Black Ticket Project creating opportunities for young Black people to access theatre
4 October 2018
THE STORY SO FAR
In 2016, Inua Ellams' 'Barber Shop Chronicles' made its debut at the National Theatre - a compelling, explosive, funny and charming story connecting Black men in barbershops all over the world. Despite the international success of Barber Shop Chronicles, it felt like something was missing in the audience development of the show.
Noticing this, Tobi - with the help of friends - paid for 30 Black young people to see the show, outreaching via social media. In early 2018, she officially partnered with the National Theatre to fundraise for over 250 Black young people to see ‘Nine Night’ by Natasha Gordon and directed by Roy Alexander-Weise.
Altogether, across both shows, over 300 Black young people have visited the National Theatre. For many of them, it would’ve been the first time they were going to the theatre.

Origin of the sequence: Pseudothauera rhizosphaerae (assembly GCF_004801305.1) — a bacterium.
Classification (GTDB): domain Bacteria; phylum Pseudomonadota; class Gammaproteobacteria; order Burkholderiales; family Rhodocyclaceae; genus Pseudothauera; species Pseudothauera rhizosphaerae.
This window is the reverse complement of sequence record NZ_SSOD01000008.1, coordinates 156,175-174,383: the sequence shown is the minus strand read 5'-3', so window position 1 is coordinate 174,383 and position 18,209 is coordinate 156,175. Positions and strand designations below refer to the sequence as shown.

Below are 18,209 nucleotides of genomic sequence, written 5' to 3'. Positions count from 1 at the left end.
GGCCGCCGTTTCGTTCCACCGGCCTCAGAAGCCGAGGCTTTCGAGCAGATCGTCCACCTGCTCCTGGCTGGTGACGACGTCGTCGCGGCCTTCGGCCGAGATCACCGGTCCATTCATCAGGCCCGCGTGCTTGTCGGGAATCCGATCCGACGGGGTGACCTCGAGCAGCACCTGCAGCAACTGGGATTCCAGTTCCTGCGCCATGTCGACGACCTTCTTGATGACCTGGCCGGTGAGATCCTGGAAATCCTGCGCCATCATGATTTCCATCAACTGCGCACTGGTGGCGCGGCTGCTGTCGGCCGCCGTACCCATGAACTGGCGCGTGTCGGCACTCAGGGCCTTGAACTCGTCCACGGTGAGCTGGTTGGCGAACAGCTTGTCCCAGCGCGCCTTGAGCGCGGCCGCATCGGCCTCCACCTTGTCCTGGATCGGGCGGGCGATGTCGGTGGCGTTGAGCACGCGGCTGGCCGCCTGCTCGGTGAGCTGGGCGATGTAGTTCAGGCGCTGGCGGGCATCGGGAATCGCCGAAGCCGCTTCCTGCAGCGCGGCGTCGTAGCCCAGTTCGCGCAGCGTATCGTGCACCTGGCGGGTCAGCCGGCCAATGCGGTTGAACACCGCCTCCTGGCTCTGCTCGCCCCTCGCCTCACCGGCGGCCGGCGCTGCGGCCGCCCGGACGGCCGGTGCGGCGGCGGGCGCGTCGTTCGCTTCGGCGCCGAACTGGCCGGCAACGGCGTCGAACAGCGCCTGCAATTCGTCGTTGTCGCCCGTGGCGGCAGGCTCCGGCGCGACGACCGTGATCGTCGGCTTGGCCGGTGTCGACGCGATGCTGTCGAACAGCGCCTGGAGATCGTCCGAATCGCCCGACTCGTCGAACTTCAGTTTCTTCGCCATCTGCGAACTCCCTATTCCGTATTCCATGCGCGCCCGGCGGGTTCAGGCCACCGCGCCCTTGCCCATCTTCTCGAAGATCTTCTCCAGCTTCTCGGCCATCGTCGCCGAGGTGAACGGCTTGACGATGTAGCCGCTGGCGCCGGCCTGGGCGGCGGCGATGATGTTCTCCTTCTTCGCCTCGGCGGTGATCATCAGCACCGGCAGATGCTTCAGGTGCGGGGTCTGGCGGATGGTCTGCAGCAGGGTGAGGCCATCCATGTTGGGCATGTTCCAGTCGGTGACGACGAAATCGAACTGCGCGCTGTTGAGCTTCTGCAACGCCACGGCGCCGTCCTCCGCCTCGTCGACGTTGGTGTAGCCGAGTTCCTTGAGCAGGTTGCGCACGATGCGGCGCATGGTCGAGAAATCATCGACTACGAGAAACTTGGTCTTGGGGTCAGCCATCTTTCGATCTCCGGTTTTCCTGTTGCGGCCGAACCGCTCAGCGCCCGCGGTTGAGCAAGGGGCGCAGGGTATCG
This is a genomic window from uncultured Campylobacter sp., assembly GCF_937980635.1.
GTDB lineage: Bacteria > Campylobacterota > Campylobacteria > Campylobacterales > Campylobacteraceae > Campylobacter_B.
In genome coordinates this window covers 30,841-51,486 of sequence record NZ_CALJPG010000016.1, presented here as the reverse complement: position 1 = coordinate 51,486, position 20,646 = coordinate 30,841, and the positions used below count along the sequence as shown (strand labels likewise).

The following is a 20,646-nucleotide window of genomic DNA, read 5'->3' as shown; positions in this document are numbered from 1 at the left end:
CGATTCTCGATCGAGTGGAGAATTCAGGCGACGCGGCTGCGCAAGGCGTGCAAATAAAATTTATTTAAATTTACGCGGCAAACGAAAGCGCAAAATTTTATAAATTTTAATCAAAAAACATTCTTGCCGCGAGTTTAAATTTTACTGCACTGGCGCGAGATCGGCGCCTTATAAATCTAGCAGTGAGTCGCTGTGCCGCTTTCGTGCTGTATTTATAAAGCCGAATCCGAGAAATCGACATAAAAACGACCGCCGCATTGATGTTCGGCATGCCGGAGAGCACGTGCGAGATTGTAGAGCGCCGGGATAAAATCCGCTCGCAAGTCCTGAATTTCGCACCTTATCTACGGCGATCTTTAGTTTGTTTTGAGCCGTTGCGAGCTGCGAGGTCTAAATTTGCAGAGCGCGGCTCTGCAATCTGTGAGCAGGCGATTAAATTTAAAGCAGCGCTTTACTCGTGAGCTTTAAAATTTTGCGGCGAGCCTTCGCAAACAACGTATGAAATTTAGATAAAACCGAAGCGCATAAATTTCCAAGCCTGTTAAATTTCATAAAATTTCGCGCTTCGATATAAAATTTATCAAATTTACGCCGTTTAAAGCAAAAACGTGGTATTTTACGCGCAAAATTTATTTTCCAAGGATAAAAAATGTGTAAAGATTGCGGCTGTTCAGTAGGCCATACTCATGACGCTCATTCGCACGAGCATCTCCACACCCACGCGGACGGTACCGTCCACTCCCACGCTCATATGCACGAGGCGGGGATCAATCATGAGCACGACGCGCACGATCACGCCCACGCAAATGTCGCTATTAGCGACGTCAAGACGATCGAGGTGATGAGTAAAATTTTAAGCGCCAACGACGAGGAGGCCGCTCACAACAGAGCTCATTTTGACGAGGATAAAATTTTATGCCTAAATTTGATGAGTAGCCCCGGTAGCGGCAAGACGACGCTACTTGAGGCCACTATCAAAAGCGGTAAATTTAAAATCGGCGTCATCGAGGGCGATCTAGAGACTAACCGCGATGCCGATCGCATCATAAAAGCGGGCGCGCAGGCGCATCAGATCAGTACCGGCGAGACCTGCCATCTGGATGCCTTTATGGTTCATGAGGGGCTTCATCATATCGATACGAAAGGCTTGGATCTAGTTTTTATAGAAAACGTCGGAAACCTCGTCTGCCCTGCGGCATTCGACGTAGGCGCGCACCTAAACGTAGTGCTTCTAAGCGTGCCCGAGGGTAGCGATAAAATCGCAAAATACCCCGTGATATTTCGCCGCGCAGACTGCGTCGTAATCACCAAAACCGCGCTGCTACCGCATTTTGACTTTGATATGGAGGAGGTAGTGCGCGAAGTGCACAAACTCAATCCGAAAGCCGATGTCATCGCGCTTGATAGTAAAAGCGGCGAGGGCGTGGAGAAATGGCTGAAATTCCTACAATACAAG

Representation beyond seeing a reflection of yourself, means that more diverse stories will be told, with more complex and interesting characters on a variety of issues, and more people from underrepresented backgrounds will have agency to tell those stories. We want to open up the doors to the theatre-world on a more consistent and long term basis by starting the process to make this official.
Accessing theatre isn't just about what you see, but also how you experience a venue once you're inside. The journey starts from your front door to your theatre seat.
The Black Ticket Project is a project that will give Black people, particularly young Black people, the opportunity to experience the theatre for free or at a discounted rate, in the hope of widening the artistic palette of Black young people and exposing them to new forms of expression that truly represents them.